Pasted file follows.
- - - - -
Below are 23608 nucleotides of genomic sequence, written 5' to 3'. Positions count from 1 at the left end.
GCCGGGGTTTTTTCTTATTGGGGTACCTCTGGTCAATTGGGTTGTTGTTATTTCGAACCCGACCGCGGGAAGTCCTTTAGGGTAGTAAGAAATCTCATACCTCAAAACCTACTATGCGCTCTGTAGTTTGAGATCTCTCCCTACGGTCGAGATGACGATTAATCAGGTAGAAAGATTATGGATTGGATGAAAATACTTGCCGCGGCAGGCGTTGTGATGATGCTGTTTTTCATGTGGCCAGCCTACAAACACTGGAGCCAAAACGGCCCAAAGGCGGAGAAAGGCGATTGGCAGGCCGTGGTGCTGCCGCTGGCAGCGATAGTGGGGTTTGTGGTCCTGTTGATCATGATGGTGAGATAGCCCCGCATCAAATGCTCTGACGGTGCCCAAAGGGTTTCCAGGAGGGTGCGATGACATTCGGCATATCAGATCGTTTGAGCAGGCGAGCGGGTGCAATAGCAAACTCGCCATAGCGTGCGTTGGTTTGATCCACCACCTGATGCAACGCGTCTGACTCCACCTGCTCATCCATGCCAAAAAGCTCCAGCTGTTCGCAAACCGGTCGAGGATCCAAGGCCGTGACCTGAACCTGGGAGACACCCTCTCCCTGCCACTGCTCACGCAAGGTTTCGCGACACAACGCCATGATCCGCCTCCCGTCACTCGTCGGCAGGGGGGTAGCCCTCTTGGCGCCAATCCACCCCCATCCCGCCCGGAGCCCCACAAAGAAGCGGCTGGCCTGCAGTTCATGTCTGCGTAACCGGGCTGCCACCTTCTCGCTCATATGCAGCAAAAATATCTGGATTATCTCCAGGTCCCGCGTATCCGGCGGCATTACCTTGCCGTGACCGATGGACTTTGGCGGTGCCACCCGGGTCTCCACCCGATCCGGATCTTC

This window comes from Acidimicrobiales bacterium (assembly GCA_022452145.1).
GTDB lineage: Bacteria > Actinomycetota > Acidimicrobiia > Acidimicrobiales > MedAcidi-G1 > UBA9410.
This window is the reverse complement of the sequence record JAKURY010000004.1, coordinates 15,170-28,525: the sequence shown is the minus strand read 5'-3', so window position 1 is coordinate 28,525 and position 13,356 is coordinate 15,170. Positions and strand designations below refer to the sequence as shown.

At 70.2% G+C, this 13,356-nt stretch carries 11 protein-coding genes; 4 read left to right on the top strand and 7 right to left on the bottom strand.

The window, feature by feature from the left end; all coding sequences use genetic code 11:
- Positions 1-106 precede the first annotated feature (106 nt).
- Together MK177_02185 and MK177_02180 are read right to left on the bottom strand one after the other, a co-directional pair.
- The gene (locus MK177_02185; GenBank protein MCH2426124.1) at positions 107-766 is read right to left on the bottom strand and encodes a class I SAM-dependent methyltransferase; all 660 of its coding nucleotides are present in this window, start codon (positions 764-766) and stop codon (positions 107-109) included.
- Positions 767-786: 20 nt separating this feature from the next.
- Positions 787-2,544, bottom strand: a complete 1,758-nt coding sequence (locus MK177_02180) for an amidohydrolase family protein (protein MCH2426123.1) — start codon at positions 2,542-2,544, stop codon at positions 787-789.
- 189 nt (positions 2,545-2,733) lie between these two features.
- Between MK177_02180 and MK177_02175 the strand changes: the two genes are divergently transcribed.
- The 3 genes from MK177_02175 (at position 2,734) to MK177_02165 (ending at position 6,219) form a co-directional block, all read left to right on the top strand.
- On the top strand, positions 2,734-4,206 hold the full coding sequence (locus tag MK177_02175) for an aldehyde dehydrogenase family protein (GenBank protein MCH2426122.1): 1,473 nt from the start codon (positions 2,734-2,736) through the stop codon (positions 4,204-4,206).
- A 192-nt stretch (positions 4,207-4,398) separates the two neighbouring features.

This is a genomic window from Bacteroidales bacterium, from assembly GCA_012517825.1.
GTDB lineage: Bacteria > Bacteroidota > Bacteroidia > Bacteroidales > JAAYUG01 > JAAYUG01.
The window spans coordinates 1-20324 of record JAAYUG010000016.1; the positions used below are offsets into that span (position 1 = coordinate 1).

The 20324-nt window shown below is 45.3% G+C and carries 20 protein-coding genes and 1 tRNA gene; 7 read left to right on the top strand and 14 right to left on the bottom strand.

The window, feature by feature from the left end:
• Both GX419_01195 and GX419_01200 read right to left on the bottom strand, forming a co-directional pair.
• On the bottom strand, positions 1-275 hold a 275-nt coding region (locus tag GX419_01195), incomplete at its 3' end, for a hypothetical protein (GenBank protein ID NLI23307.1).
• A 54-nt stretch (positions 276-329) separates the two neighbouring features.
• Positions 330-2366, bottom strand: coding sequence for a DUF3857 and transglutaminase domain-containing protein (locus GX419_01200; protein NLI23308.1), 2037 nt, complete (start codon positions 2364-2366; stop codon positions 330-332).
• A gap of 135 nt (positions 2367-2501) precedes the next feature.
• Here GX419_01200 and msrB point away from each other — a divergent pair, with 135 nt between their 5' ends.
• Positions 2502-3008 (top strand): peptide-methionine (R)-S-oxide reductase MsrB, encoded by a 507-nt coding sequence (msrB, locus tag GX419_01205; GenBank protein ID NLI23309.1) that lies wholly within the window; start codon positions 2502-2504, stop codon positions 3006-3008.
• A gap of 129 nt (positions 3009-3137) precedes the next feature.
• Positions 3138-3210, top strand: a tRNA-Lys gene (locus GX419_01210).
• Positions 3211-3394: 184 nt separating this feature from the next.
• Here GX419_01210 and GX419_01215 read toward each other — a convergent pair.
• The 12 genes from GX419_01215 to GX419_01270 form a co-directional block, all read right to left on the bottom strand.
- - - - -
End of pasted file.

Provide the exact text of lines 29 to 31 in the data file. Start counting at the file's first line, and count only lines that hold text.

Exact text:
• Positions 2502-3008 (top strand): peptide-methionine (R)-S-oxide reductase MsrB, encoded by a 507-nt coding sequence (msrB, locus tag GX419_01205; GenBank protein ID NLI23309.1) that lies wholly within the window; start codon positions 2502-2504, stop codon positions 3006-3008.
• A gap of 129 nt (positions 3009-3137) precedes the next feature.
• Positions 3138-3210, top strand: a tRNA-Lys gene (locus GX419_01210).